ment of a small-boat fishery (NPFMC, 1991a,b,c). Evidence of some of these problems can been seen in time series of the number of participants, season length, fishing effort, and CPUE. The number of participants in the halibut and sablefish fisheries reached a maximum of 3,883 in 1990 for halibut and 706 in 1988 for sablefish (Pautzke and Oliver, 1997).
The central Gulf of Alaska (IPHC Area 3A) has accounted for 37-51 % of the U.S.-Canadian commercial halibut catches since 1977. During this time, and despite a tripling of catch, the season length collapsed from 47 days to 2-3 days (Figure G.12). Using season length to manage fisheries becomes harder as effort increases and season length shrinks. If vessels had not been placed on trip limits after the first one-day halibut season opening in recent years, season length would have had to collapse even further to avoid overharvesting. A similar contraction of season length in response to increased fishing effort can be seen in the West Yakutat sablefish fishery (Figure G.13).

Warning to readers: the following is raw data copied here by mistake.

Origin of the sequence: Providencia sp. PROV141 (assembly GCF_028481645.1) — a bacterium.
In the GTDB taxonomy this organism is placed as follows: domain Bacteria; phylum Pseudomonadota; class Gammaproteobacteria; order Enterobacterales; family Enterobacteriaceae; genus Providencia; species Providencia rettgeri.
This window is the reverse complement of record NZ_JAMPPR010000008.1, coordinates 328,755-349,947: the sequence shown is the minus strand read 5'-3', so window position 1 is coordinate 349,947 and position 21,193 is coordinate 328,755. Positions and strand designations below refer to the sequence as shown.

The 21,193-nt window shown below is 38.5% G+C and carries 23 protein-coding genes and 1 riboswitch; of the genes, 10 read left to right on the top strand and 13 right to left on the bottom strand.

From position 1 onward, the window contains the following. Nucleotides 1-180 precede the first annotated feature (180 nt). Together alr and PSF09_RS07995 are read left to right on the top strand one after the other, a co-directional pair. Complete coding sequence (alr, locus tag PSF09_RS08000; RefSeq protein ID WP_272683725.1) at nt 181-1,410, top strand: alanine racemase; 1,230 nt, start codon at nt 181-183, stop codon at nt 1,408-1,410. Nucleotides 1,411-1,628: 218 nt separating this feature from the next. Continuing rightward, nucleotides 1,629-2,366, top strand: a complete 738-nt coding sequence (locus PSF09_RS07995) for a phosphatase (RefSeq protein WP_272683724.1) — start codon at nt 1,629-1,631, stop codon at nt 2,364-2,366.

Gear conflicts can arise within or between gear types. Under the short derby seasons, conflicts between halibut and sablefish longline operations and other gear types were, by default, infrequent. Because trawling is very restricted in the Gulf of Alaska, conflict between gear types may be minor even under longer seasons. Conflict between users of similar gear can develop when some areas and times are more advantageous than others. The regulated open-access fisheries were characterized by a high incidence of lost and unrecovered fishing gear. The IPHC estimated that 1,860 “skates" (roughly 1% of the gear fished) was lost in 1990 and that the lost gear accounted for about 900 metric tons of halibut mortality (3% of the commercial catch).